- Consider a second CT scan to assess the progression of intracranial haemorrhage. Inform Family and discuss prognosis which is usually very poor depending on the extent of bleeding
- Suspect extracranial haemorrhage if there is a drop in BP, tachycardia, shock, epistaxis, melaena, haematuria, haematemesis, abdominal pain and bruising or pain in flanks or thighs.
- Immediately stop the infusion of Alteplase. Use direct pressure if possible, to control bleeding from arterial or venous puncture sites.
- Check fibrinogen, PT, APTT, full blood count and arrange an appropriate cross match and urgent transfusion to match blood losses. Support circulation with fluids and blood transfusion as appropriate. Haematology advice is that if bleeding has been confirmed by imaging that blood should be taken for Group and save, FBC and coagulation screen.
- Fibrinolysis will usually result in low fibrinogen which can be replaced by one pool of cryoprecipitate. If the patient has received antiplatelet therapy such as Aspirin then a platelet transfusion should also be considered. Liaise with haematology.
- Consider transfusion of fresh frozen plasma and/or cryoprecipitate depending upon the results of a coagulation screen. Appropriate referral e.g. ENT for persisting epistaxis, Gastroenterology for melaena, haematemesis etc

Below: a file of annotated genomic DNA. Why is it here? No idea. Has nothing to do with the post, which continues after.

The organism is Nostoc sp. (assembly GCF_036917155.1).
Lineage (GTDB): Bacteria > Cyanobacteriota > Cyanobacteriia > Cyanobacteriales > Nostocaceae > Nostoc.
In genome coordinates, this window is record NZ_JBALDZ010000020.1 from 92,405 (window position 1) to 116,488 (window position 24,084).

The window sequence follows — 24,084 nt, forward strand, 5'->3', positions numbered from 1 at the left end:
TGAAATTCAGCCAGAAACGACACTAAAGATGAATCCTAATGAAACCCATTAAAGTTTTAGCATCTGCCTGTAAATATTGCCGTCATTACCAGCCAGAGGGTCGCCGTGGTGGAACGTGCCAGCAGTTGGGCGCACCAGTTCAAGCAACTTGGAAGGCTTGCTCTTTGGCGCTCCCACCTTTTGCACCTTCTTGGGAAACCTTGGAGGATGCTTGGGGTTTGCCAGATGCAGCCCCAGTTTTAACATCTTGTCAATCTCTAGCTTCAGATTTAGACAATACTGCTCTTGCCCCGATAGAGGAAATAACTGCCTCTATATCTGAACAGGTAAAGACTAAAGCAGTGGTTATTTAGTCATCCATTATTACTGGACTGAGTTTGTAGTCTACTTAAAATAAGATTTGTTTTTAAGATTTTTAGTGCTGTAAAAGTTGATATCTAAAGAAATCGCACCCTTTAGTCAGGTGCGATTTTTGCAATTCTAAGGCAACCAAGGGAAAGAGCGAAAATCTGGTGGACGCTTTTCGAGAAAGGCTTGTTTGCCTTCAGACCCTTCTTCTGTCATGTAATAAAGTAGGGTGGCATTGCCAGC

Comments from the Alteplase datasheet - take haematology advice a potentially dangerous haemorrhage occurs in particular cerebral haemorrhage, the fibrinolytic therapy must be discontinued. In general, however, it is not necessary to replace the coagulation factors because of the short half-life and the minimal effect on the systemic coagulation factors. Most patients who have bleeding can be managed by interruption of thrombolytic and anticoagulant therapy, volume replacement, and manual pressure applied to an incompetent vessel. Protamine should be considered if Heparin has been administered within 4 hours of the onset of bleeding. In the few patients who fail to respond to these conservative measures, judicious use of transfusion products may be indicated. Transfusion of cryoprecipitate, fresh frozen plasma, and platelets should be considered with clinical and laboratory reassessment after each administration. A target fibrinogen level of 1 g/l is desirable with cryoprecipitate infusion